As of 2017, there are 3,716 homeless persons in Georgia. An experiential learning opportunity for students in the Hull College of Business has become an avenue for decreasing this number by helping Augusta’s homeless population.
This spring, students enrolled in an event planning course taught by Dr. Marsha Loda, associate professor of marketing, spent the semester studying event planning, security, budgeting, and other aspects of event planning.
Margaret Woodward, executive director of the Downtown Development Authority, visited the class and discussed the opportunities and challenges in event planning in downtown Augusta. One issue in particular percolated to the surface.
“She expressed that they were struggling to get millennials downtown,” Loda said.
So, Loda tasked her students with conceptualizing and proposing an event to increase vibrancy in downtown Augusta.
Eight teams of students spent the semester planning their proposed event. Each team then presented their proposal to Woodward, Brenda Durant, executive director of the Greater Augusta Arts Council and Glenn Parker, director of Recreation, Parks and Facilities in Augusta. After listening to each presentation, the judges selected a winner.
“I always make projects competitive,” Loda said. “There’s one winner, because, in the real world, when you pitch business only one team wins.”
David Peltier, junior political science major, was a member of the winning group, and their idea was about more than making downtown more vibrant.
“We started on a search to see what we could bring to Augusta that is not only vibrant for downtown, but brings the community together behind an issue,” he said.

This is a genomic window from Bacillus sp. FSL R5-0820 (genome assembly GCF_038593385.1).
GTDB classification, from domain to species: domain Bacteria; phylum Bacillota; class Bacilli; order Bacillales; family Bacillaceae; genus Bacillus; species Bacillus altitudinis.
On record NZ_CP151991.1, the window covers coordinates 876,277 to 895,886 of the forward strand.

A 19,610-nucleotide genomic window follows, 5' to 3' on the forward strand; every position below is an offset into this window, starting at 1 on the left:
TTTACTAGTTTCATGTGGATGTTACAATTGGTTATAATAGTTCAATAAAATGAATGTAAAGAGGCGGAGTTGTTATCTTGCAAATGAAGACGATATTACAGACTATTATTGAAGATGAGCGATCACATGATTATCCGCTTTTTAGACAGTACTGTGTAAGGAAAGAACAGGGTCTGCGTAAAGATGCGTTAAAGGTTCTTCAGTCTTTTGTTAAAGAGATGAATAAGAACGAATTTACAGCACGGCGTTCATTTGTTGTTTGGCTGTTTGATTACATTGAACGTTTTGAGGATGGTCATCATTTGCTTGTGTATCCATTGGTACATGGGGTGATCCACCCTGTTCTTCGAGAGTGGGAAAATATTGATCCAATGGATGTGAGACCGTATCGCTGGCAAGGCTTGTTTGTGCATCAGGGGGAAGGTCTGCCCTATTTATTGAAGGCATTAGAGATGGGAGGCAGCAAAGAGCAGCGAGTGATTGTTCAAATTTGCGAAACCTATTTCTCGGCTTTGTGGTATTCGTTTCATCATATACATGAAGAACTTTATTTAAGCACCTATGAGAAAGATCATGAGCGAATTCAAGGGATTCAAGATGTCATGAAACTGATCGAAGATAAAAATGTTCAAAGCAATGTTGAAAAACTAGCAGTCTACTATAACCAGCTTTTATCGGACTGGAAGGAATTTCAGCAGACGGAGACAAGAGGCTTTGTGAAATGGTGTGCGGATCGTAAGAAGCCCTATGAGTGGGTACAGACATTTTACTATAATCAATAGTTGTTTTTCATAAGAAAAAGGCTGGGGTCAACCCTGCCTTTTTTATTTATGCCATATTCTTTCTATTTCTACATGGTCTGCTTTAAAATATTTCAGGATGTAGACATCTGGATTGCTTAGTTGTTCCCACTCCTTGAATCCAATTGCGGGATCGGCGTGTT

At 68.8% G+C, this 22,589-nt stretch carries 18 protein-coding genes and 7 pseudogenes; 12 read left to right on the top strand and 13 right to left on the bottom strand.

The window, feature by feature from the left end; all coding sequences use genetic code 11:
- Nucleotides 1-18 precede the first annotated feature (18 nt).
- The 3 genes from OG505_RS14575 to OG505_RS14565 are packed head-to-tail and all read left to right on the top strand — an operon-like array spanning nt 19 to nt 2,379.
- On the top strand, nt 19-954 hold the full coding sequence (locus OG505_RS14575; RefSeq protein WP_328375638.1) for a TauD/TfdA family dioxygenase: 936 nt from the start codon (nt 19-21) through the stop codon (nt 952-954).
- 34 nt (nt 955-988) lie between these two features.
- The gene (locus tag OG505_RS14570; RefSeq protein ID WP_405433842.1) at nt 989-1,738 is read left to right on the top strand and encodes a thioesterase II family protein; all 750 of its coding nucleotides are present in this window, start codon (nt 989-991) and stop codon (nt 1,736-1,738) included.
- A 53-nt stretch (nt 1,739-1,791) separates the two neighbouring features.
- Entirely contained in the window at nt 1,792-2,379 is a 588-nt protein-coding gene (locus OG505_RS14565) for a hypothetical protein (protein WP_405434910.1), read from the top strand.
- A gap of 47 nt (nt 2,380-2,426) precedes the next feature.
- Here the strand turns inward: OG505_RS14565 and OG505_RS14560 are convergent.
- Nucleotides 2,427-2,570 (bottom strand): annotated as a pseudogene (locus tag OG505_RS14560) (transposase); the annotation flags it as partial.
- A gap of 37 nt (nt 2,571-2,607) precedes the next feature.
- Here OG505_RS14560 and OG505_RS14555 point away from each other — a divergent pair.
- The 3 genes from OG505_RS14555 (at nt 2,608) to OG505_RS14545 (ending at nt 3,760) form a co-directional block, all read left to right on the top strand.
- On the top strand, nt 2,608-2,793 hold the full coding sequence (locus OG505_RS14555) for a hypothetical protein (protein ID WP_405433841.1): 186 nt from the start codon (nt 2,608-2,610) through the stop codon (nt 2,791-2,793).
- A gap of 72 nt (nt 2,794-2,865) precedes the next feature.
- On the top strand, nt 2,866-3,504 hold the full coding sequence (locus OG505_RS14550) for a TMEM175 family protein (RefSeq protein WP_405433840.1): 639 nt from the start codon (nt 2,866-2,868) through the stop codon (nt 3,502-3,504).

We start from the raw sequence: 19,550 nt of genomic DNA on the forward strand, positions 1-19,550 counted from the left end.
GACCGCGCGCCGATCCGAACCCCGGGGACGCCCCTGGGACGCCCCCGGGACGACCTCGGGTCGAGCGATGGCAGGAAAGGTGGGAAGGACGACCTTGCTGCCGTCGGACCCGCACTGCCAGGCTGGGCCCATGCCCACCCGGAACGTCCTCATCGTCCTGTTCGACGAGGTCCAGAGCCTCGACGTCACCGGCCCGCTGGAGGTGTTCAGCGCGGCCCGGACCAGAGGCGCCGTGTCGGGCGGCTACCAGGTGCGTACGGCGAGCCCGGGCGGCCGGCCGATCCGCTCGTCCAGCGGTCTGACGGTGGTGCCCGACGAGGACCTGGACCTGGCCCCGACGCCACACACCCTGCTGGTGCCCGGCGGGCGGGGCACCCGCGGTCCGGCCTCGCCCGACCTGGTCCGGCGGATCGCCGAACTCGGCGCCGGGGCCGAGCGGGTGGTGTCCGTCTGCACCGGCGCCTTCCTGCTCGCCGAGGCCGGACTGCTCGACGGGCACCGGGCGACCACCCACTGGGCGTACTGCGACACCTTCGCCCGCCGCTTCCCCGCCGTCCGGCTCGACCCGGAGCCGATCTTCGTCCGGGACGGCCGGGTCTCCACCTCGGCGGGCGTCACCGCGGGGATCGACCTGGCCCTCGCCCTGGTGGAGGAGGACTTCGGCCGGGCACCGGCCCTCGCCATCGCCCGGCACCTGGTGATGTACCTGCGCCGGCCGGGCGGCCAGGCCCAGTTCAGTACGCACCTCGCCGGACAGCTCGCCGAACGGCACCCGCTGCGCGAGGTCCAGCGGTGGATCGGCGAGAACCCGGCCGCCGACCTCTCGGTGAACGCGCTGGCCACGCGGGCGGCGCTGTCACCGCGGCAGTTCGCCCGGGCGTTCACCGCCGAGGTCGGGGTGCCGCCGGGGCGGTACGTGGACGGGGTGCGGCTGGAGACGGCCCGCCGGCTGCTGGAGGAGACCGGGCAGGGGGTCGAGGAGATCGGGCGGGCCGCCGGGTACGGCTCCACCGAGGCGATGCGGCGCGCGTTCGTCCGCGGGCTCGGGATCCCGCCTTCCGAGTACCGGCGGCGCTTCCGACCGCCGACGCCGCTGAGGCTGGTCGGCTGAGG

The team’s research led to the discovery of bridge dinners in Columbia, South Carolina and Sacramento, California. These dinners sparked some inspiration.
Peltier and his groupmates decided to plan a fundraising event on the Fifth Street Bridge. The bridge would be closed to traffic and would feature dinner prepared by local chefs, live music, dancing and art. Fireworks over the river would close out the evening.
“We also decided the event would benefit Augusta’s homeless population,” Peltier said. “We titled it ‘Bridging the Gap’ because we want to bridge the gap between homelessness to an improved life. We wanted to work with local partners and identified the Salvation Army, the Augusta Rescue Mission and Augusta Warrior Project.”
The group estimates that, with an attendance of 5,000 people, the event would raise an estimated $18,000-30,000 between ticket sales, sponsorships and donations.
Woodward, Durant and Parker recognized the event’s potential and selected it as the winning event. They were so impressed, in fact, that the students were encouraged to propose the event at the Augusta Commission Meeting.
On May 1, the group presented the proposal for “Bridge the Gap” at the Augusta Commission Meeting, and the city commissioners voted unanimously to send the event to the Department of Parks and Recreation for implementation.
“It’s very humbling to see our hard work recognized,” Peltier said. “We have a lot of great ideas about our city and want to see it succeed. The cyber boom and all the new businesses popping up are helping revitalize downtown. It’s great to have the opportunity to work with city officials to bring change and positive impact to that part of the city.”
For Loda, this is what teaching is all about.
“It’s so cool to see the positive reception that all of the ideas generated,” she said. “I love to use my classroom as an experiential learning space where students work on real projects. Classrooms can really be a mini-focus group and creative session for businesses trying to reach the millennial market. Who better to get involved than millennials in a classroom that need a real-life project to work on?”